India's Freed Bonded Laborers Await Compensation

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Debt BondageForced LaborHuman TraffickingRehabilitation & Liberation

India has an ambitious goal to free more than 18 million people who are trapped in bonded labor by 2030. Yet it has yet to pay full compensation to anyone rescued from bonded labor since introducing new policies in 2016. By law freed workers are eligible for grants of up to 300,000 rupees ($4,458).

Part of the problem is the low conviction rate of perpetrators. While rescued victims are given 20,000 rupees soon after being freed, the remaining amount they are due is only paid after their abuser is convicted.

Onkar Sharma, India’s deputy chief labor commissioner, says only a handful of convictions have taken place since India banned bonded labor in 1976. Nirmal Gorana, convener of the National Campaign Committee for Eradication of Bonded Labour, also pointed out that trials can go on for years.

Thomson Reuters Foundation reports on one man’s case:

Makhanlal Aharwal is one of those awaiting compensation if the man who sold him into slavery in New Delhi is convicted.

He had been standing for three days on a corner in the capital, which was a well known spot for contractors to hire labourers, when a man stopped and offered him a good wage.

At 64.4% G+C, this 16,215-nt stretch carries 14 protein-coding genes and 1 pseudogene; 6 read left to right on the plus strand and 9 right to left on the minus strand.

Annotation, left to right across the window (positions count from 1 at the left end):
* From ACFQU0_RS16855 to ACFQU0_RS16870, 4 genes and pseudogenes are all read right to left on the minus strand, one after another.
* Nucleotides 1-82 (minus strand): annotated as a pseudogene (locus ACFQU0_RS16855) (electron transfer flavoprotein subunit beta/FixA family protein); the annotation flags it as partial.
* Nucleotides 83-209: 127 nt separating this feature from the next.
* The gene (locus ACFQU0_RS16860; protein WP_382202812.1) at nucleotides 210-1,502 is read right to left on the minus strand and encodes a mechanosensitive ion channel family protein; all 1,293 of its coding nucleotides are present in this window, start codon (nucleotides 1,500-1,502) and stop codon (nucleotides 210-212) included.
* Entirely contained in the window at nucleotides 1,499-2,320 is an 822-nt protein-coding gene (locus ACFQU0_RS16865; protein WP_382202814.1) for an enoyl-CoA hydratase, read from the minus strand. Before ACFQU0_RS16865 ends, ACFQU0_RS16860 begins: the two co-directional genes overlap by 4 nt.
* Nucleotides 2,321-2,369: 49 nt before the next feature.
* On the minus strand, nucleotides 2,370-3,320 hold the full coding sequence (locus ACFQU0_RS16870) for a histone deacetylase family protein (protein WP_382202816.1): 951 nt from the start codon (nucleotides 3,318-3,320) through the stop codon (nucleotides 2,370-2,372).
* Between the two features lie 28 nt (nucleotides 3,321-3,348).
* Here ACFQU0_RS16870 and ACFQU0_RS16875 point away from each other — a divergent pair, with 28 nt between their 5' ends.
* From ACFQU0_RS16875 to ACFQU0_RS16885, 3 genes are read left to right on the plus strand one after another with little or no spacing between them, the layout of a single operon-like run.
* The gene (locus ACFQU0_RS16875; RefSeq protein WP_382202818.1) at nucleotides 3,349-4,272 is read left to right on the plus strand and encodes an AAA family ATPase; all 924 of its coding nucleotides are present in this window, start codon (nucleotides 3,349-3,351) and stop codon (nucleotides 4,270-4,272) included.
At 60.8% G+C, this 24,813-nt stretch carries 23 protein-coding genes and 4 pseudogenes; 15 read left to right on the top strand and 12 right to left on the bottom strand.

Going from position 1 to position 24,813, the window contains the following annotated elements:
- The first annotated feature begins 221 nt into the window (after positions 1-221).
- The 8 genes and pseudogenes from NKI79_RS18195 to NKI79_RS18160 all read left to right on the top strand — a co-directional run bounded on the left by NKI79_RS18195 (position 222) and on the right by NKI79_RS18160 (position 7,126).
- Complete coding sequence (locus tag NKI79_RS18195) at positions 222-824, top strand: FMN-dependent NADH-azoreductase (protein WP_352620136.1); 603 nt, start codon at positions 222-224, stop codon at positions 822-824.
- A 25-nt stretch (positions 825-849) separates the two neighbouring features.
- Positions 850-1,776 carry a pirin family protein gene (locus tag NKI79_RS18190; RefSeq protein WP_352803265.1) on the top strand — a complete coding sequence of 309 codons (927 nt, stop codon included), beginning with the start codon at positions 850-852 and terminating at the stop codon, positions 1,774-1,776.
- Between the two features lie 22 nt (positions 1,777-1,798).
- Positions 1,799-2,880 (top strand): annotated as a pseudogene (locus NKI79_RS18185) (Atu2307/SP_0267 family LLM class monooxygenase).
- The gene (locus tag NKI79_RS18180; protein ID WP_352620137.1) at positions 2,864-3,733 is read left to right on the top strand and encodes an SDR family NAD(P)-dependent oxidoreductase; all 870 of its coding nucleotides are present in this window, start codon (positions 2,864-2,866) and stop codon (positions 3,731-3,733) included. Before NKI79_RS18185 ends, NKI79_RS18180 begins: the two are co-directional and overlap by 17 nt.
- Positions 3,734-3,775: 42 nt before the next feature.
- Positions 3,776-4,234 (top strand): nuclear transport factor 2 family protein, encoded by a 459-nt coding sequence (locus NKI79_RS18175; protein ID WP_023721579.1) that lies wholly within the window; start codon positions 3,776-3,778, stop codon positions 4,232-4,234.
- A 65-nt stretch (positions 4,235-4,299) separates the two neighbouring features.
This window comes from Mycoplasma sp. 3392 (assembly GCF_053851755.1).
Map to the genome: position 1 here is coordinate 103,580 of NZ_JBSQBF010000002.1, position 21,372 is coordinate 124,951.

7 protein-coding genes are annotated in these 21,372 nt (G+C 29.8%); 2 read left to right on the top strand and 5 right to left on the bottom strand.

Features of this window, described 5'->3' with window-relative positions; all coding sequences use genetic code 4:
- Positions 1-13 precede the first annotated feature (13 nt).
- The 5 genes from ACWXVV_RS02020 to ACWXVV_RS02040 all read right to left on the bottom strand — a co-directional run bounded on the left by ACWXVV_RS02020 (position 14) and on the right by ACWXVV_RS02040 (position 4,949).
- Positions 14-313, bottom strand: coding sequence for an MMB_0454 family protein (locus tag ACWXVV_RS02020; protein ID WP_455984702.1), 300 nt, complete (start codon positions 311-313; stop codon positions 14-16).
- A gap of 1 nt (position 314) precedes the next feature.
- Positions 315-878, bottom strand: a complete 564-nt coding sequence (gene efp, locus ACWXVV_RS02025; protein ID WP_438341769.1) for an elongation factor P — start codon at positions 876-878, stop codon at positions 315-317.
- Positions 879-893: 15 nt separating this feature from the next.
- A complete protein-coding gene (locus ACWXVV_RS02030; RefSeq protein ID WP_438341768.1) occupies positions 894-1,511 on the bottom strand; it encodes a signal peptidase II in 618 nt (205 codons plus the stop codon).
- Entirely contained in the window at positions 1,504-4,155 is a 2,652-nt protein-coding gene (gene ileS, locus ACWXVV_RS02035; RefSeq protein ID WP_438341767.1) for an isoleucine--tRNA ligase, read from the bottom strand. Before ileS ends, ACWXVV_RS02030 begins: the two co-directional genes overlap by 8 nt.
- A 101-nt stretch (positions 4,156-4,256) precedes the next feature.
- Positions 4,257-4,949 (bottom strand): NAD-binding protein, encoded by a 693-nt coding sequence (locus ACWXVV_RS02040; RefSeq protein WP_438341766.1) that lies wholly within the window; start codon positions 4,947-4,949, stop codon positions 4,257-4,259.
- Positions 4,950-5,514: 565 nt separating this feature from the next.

Aharwal was driven to a gated construction site where he was confined and forced to work without wages for four months before being rescued.

Three years later, he finally received his release certificate – a government document that entitles him to 100,000 rupees ($1,500), jobs and housing.

But none of that has materialised yet.

“A couple of weeks ago some officials came and took my picture,” Aharwal said by phone. “I hope it is for the money.”

One way India is trying to address this problem is to bring district collectors into the picture. They oversee health services and elections, but they are also authorized to conduct trials in bonded labor cases and ensure quick compensation.

The Ministry of Labor and the National Human Rights Commission have conducted 20 workshops across the country with district collectors for this purpose.

“We are putting pressure and also sensitizing district collectors to punish the employers (of bonded labourers),” said Sharma.

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Sujata Madhok
Sujata Madhok
2 years ago

The Indian government and politicians are indifferent to the plight of bonded labourers. Ironically, the compensation to be paid by law to freed bonded labour becomes one reason not to rescue them or give them release certificates, as local governments may not have the money for rehabilitating large numbers of people. Most governments pretend that bonded and forced labour does not exist.